The business of higher education is dramatically changing, and the software systems that support one of its most valuable campus resources—the library—have not kept pace. Campus Libraries are doing much more than managing collections of materials to support teaching, learning, and innovative research; they are also managing expanded services and products—all while higher education is under tremendous pressure to address affordability and reduce barriers for people who want to learn, whether earning a certificate, a two- or four-year degree, or a PhD. Library organizations and responsibilities have evolved, yet the enterprise software that enables library operations, the Integrated Library System (ILS), still mainly focuses on the acquisition, management, and delivery of printed objects.
OhioLINK, Ohio’s academic library consortium, collaborated with Ithaka S+R to put the library and its users at the center of an “envisioning” process to explore what tech-enabled and integrated services might be relevant to academic libraries. The effort was driven by library deans' and directors' concerns that strategic directions and technologies available to libraries--both at the consortial level, and on their campuses--were too narrowly scoped to meet emerging needs in a higher education context. The resulting white paper, It’s Not What Libraries Hold; It’s Who Libraries Serve--Seeking a User-Centered Future for Academic Libraries, is intended to generate constructive discussion among libraries and providers and accelerate innovation.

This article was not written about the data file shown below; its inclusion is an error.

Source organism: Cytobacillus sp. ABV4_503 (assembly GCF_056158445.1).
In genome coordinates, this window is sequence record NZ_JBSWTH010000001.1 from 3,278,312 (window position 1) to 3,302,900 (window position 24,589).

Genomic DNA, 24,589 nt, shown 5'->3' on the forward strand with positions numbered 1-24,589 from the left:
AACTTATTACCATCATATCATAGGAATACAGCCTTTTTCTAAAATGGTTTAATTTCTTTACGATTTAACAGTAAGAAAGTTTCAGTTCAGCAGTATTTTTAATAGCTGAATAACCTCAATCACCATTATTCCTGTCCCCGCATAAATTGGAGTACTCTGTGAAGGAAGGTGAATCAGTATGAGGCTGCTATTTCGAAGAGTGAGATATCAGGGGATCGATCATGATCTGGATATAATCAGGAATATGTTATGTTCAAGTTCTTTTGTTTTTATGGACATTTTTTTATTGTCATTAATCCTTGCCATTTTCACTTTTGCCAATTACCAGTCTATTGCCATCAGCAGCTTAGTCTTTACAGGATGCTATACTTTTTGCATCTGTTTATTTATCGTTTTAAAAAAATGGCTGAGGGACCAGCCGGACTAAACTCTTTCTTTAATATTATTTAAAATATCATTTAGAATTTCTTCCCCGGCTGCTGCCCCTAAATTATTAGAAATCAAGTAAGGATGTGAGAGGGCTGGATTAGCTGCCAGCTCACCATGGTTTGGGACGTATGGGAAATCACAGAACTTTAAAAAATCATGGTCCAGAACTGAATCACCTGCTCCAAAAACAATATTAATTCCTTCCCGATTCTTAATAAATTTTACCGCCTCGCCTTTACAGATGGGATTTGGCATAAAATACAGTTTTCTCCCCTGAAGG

“I’m privileged to lead such an extremely forward-thinking group who are very interested in moving beyond the traditional ILS,” said Gwen Evans, OhioLINK’s Executive Director. “Understanding our consortium’s and member libraries’ needs will help us all make strategic decisions about how we’ll invest our limited dollars in the decade ahead.”
Roger Schonfeld, industry expert and director of Ithaka S+R’s Libraries, Scholarly Communication, and Museums, led the analysis. “Reimagining the library systems landscape was a long-overdue exercise, and I’m excited to see how providers and entrepreneurs respond,” he said. “There’s an enormous change coming, and libraries need the right tools to remain at the heart of scholarly activities in higher education.”
Academic library users have complicated needs. They are typically part of a larger research, teaching, or learning workflow that no longer has the library—physical or virtual—as the starting point. In addition, academic users increasingly have overlapping institutional affiliations—not just national, but also global. And its important to acknowledge that user expectations are set by consumer technology experiences such as Amazon Prime, streaming media, Uber, real-time inventory systems such as those used by retail stores, and smartphone apps.